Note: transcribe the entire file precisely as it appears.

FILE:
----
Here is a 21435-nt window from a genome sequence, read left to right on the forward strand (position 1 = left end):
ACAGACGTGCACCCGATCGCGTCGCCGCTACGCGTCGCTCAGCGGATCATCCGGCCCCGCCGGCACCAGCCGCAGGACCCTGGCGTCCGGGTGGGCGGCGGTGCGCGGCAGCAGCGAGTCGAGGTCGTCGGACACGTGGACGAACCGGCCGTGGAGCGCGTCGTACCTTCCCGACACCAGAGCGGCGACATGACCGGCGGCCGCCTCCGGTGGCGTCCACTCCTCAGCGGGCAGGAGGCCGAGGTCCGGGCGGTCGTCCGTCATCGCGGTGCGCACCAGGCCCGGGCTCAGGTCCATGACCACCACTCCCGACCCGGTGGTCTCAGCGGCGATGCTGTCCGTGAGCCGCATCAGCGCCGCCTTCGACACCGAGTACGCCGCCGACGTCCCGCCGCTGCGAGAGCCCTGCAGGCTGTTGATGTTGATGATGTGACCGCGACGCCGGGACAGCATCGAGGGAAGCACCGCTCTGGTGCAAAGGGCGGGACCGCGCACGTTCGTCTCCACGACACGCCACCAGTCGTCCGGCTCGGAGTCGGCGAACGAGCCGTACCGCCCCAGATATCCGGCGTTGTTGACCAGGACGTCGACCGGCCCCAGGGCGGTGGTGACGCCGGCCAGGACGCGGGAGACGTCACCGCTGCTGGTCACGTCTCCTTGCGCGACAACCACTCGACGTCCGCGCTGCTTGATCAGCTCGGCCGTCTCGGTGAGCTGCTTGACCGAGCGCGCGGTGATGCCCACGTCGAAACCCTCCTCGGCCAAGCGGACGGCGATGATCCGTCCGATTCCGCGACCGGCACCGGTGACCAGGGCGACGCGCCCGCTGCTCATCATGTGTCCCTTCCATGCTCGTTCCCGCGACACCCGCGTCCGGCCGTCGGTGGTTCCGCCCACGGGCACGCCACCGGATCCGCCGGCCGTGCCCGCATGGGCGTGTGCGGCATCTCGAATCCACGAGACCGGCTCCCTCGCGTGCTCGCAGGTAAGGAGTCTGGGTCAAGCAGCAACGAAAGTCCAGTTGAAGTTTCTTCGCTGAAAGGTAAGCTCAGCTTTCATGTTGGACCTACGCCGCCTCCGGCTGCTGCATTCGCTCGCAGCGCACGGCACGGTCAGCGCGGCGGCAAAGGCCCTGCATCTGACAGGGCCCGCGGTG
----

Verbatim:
Here is a 21435-nt window from a genome sequence, read left to right on the forward strand (position 1 = left end):
ACAGACGTGCACCCGATCGCGTCGCCGCTACGCGTCGCTCAGCGGATCATCCGGCCCCGCCGGCACCAGCCGCAGGACCCTGGCGTCCGGGTGGGCGGCGGTGCGCGGCAGCAGCGAGTCGAGGTCGTCGGACACGTGGACGAACCGGCCGTGGAGCGCGTCGTACCTTCCCGACACCAGAGCGGCGACATGACCGGCGGCCGCCTCCGGTGGCGTCCACTCCTCAGCGGGCAGGAGGCCGAGGTCCGGGCGGTCGTCCGTCATCGCGGTGCGCACCAGGCCCGGGCTCAGGTCCATGACCACCACTCCCGACCCGGTGGTCTCAGCGGCGATGCTGTCCGTGAGCCGCATCAGCGCCGCCTTCGACACCGAGTACGCCGCCGACGTCCCGCCGCTGCGAGAGCCCTGCAGGCTGTTGATGTTGATGATGTGACCGCGACGCCGGGACAGCATCGAGGGAAGCACCGCTCTGGTGCAAAGGGCGGGACCGCGCACGTTCGTCTCCACGACACGCCACCAGTCGTCCGGCTCGGAGTCGGCGAACGAGCCGTACCGCCCCAGATATCCGGCGTTGTTGACCAGGACGTCGACCGGCCCCAGGGCGGTGGTGACGCCGGCCAGGACGCGGGAGACGTCACCGCTGCTGGTCACGTCTCCTTGCGCGACAACCACTCGACGTCCGCGCTGCTTGATCAGCTCGGCCGTCTCGGTGAGCTGCTTGACCGAGCGCGCGGTGATGCCCACGTCGAAACCCTCCTCGGCCAAGCGGACGGCGATGATCCGTCCGATTCCGCGACCGGCACCGGTGACCAGGGCGACGCGCCCGCTGCTCATCATGTGTCCCTTCCATGCTCGTTCCCGCGACACCCGCGTCCGGCCGTCGGTGGTTCCGCCCACGGGCACGCCACCGGATCCGCCGGCCGTGCCCGCATGGGCGTGTGCGGCATCTCGAATCCACGAGACCGGCTCCCTCGCGTGCTCGCAGGTAAGGAGTCTGGGTCAAGCAGCAACGAAAGTCCAGTTGAAGTTTCTTCGCTGAAAGGTAAGCTCAGCTTTCATGTTGGACCTACGCCGCCTCCGGCTGCTGCATTCGCTCGCAGCGCACGGCACGGTCAGCGCGGCGGCAAAGGCCCTGCATCTGACAGGGCCCGCGGTG